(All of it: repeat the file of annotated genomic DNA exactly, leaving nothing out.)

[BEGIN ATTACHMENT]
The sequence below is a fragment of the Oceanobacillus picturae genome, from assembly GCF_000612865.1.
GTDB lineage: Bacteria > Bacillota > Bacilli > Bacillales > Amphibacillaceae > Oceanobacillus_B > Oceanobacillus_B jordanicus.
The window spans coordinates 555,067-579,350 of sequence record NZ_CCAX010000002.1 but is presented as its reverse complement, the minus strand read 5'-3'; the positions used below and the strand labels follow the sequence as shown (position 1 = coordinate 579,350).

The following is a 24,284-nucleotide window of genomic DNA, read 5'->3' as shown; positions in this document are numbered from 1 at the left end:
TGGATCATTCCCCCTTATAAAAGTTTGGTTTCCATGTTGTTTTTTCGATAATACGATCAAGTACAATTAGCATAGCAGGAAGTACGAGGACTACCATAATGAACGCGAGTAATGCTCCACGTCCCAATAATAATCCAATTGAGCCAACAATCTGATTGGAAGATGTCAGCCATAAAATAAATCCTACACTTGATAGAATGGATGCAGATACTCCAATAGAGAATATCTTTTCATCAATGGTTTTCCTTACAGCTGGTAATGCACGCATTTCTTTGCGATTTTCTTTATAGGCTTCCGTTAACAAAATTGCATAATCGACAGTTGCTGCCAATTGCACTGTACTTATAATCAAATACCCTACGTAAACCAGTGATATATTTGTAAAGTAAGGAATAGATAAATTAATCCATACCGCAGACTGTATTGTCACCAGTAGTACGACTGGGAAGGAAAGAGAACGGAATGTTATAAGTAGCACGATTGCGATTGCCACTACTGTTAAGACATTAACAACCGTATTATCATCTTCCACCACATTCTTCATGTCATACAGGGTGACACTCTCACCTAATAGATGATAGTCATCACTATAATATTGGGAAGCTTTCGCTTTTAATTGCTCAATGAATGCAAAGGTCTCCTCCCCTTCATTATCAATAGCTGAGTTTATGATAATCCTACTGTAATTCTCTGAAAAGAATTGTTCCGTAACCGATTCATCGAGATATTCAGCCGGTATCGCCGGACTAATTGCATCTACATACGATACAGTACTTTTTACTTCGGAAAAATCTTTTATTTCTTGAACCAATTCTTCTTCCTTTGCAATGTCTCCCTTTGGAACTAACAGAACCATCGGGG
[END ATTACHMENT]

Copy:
The sequence below is a fragment of the Oceanobacillus picturae genome, from assembly GCF_000612865.1.
GTDB lineage: Bacteria > Bacillota > Bacilli > Bacillales > Amphibacillaceae > Oceanobacillus_B > Oceanobacillus_B jordanicus.
The window spans coordinates 555,067-579,350 of sequence record NZ_CCAX010000002.1 but is presented as its reverse complement, the minus strand read 5'-3'; the positions used below and the strand labels follow the sequence as shown (position 1 = coordinate 579,350).

The following is a 24,284-nucleotide window of genomic DNA, read 5'->3' as shown; positions in this document are numbered from 1 at the left end:
TGGATCATTCCCCCTTATAAAAGTTTGGTTTCCATGTTGTTTTTTCGATAATACGATCAAGTACAATTAGCATAGCAGGAAGTACGAGGACTACCATAATGAACGCGAGTAATGCTCCACGTCCCAATAATAATCCAATTGAGCCAACAATCTGATTGGAAGATGTCAGCCATAAAATAAATCCTACACTTGATAGAATGGATGCAGATACTCCAATAGAGAATATCTTTTCATCAATGGTTTTCCTTACAGCTGGTAATGCACGCATTTCTTTGCGATTTTCTTTATAGGCTTCCGTTAACAAAATTGCATAATCGACAGTTGCTGCCAATTGCACTGTACTTATAATCAAATACCCTACGTAAACCAGTGATATATTTGTAAAGTAAGGAATAGATAAATTAATCCATACCGCAGACTGTATTGTCACCAGTAGTACGACTGGGAAGGAAAGAGAACGGAATGTTATAAGTAGCACGATTGCGATTGCCACTACTGTTAAGACATTAACAACCGTATTATCATCTTCCACCACATTCTTCATGTCATACAGGGTGACACTCTCACCTAATAGATGATAGTCATCACTATAATATTGGGAAGCTTTCGCTTTTAATTGCTCAATGAATGCAAAGGTCTCCTCCCCTTCATTATCAATAGCTGAGTTTATGATAATCCTACTGTAATTCTCTGAAAAGAATTGTTCCGTAACCGATTCATCGAGATATTCAGCCGGTATCGCCGGACTAATTGCATCTACATACGATACAGTACTTTTTACTTCGGAAAAATCTTTTATTTCTTGAACCAATTCTTCTTCCTTTGCAATGTCTCCCTTTGGAACTAACAGAACCATCGGGG